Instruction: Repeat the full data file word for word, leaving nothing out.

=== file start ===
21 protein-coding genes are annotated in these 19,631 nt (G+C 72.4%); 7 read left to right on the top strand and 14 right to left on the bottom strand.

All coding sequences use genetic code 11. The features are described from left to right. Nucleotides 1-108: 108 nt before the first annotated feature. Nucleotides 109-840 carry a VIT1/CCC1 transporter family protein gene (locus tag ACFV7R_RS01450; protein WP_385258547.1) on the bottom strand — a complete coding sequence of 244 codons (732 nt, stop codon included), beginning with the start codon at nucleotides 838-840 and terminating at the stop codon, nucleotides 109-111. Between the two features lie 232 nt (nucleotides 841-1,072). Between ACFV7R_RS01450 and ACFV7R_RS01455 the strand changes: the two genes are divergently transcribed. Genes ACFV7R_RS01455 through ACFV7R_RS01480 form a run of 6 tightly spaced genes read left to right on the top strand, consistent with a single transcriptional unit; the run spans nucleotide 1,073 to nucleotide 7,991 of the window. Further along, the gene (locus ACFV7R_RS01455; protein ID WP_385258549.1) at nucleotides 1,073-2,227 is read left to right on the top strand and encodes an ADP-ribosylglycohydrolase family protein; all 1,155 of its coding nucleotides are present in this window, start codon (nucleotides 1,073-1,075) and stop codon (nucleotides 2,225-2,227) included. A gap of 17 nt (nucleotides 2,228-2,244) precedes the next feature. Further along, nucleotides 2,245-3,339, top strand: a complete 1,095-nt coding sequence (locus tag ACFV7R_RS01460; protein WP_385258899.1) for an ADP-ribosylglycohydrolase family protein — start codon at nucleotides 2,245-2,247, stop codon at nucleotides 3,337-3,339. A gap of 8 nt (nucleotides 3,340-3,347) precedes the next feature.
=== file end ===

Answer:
21 protein-coding genes are annotated in these 19,631 nt (G+C 72.4%); 7 read left to right on the top strand and 14 right to left on the bottom strand.

All coding sequences use genetic code 11. The features are described from left to right. Nucleotides 1-108: 108 nt before the first annotated feature. Nucleotides 109-840 carry a VIT1/CCC1 transporter family protein gene (locus tag ACFV7R_RS01450; protein WP_385258547.1) on the bottom strand — a complete coding sequence of 244 codons (732 nt, stop codon included), beginning with the start codon at nucleotides 838-840 and terminating at the stop codon, nucleotides 109-111. Between the two features lie 232 nt (nucleotides 841-1,072). Between ACFV7R_RS01450 and ACFV7R_RS01455 the strand changes: the two genes are divergently transcribed. Genes ACFV7R_RS01455 through ACFV7R_RS01480 form a run of 6 tightly spaced genes read left to right on the top strand, consistent with a single transcriptional unit; the run spans nucleotide 1,073 to nucleotide 7,991 of the window. Further along, the gene (locus ACFV7R_RS01455; protein ID WP_385258549.1) at nucleotides 1,073-2,227 is read left to right on the top strand and encodes an ADP-ribosylglycohydrolase family protein; all 1,155 of its coding nucleotides are present in this window, start codon (nucleotides 1,073-1,075) and stop codon (nucleotides 2,225-2,227) included. A gap of 17 nt (nucleotides 2,228-2,244) precedes the next feature. Further along, nucleotides 2,245-3,339, top strand: a complete 1,095-nt coding sequence (locus tag ACFV7R_RS01460; protein WP_385258899.1) for an ADP-ribosylglycohydrolase family protein — start codon at nucleotides 2,245-2,247, stop codon at nucleotides 3,337-3,339. A gap of 8 nt (nucleotides 3,340-3,347) precedes the next feature.